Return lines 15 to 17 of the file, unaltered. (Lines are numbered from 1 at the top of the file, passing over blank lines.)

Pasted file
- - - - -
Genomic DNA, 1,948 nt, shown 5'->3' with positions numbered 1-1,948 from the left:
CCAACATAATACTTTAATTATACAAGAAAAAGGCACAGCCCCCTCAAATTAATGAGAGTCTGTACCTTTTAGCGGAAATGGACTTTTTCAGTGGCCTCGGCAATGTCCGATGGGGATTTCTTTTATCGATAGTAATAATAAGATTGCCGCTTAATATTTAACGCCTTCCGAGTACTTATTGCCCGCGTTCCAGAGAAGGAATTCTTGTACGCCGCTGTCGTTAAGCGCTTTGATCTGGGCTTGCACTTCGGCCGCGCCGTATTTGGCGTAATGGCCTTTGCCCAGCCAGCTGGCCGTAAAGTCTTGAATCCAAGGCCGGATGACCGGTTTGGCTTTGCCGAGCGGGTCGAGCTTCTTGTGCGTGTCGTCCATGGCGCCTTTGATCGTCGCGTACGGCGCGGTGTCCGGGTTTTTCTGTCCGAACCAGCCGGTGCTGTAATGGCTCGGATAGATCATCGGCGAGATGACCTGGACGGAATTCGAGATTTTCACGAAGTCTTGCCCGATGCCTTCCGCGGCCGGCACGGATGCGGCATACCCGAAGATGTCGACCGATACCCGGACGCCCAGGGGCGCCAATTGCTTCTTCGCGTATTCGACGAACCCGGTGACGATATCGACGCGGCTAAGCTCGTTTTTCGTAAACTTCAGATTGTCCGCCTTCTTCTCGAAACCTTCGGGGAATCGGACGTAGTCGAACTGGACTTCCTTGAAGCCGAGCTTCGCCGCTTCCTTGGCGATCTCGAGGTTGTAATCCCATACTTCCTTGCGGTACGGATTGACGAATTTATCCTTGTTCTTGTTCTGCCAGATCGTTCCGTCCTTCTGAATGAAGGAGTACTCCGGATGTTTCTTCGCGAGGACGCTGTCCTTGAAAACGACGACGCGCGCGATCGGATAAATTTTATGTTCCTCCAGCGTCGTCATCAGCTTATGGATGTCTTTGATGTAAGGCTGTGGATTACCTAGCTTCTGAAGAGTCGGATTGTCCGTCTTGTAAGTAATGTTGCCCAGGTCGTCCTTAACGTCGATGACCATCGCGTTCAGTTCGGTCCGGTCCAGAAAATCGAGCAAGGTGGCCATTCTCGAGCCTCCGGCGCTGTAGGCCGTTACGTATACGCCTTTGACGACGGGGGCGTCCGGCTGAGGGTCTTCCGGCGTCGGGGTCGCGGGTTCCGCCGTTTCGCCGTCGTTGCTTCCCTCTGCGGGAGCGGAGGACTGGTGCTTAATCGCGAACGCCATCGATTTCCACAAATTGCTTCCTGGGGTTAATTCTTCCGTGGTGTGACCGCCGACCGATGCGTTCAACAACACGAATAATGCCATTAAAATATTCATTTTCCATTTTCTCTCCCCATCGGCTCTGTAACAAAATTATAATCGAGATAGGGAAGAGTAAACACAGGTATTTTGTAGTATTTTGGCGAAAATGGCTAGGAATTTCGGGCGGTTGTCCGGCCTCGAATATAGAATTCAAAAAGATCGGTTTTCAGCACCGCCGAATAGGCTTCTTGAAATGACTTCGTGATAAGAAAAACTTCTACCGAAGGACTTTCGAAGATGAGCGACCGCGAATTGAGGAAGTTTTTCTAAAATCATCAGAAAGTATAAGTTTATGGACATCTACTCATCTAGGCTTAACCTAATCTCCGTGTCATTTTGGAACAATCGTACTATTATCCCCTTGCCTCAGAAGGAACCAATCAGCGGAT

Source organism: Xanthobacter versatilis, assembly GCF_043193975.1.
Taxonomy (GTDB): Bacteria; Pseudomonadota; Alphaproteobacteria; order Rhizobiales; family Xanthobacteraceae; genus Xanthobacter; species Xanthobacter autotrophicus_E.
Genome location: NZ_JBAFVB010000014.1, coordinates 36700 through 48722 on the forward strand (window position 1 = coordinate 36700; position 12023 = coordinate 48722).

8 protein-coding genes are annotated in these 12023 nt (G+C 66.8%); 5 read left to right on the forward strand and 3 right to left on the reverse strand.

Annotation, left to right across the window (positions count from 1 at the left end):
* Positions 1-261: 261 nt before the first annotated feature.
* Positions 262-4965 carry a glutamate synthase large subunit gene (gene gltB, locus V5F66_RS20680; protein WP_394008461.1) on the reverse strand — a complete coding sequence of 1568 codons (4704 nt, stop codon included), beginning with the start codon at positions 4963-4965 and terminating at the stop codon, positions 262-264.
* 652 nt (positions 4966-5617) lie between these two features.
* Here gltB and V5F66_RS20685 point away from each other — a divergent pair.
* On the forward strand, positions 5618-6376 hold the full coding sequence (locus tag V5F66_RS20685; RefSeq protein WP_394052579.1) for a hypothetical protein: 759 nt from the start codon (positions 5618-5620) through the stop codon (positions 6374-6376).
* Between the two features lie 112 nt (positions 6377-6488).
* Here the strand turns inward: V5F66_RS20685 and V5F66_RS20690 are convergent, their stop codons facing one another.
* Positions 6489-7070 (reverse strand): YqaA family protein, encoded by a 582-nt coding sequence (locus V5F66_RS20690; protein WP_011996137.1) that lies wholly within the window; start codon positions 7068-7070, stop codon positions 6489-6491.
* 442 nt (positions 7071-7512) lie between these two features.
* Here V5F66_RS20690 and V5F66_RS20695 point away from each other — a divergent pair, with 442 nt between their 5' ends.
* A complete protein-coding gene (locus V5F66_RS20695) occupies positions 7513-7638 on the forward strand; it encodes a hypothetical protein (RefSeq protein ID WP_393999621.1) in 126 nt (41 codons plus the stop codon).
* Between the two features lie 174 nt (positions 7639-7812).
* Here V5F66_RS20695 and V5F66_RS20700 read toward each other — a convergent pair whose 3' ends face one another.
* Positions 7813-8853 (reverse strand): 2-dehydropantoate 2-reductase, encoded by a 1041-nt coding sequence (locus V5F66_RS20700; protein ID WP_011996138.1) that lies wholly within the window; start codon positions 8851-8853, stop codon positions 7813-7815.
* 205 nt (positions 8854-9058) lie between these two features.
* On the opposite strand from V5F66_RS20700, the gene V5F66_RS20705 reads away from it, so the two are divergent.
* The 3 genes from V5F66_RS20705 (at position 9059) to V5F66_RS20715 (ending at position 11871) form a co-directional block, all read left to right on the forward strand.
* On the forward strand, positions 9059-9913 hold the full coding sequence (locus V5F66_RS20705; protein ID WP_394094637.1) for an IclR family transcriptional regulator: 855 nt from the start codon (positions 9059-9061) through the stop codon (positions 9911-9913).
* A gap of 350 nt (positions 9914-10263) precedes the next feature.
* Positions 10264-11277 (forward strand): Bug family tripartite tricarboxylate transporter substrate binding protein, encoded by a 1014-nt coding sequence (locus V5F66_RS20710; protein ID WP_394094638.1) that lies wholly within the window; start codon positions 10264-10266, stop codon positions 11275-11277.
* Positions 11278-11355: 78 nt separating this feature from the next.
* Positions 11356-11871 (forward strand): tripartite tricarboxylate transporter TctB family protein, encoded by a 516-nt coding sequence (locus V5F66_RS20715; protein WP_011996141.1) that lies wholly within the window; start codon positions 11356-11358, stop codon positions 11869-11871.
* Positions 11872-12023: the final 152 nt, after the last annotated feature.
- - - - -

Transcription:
* Positions 6489-7070 (reverse strand): YqaA family protein, encoded by a 582-nt coding sequence (locus V5F66_RS20690; protein WP_011996137.1) that lies wholly within the window; start codon positions 7068-7070, stop codon positions 6489-6491.
* 442 nt (positions 7071-7512) lie between these two features.
* Here V5F66_RS20690 and V5F66_RS20695 point away from each other — a divergent pair, with 442 nt between their 5' ends.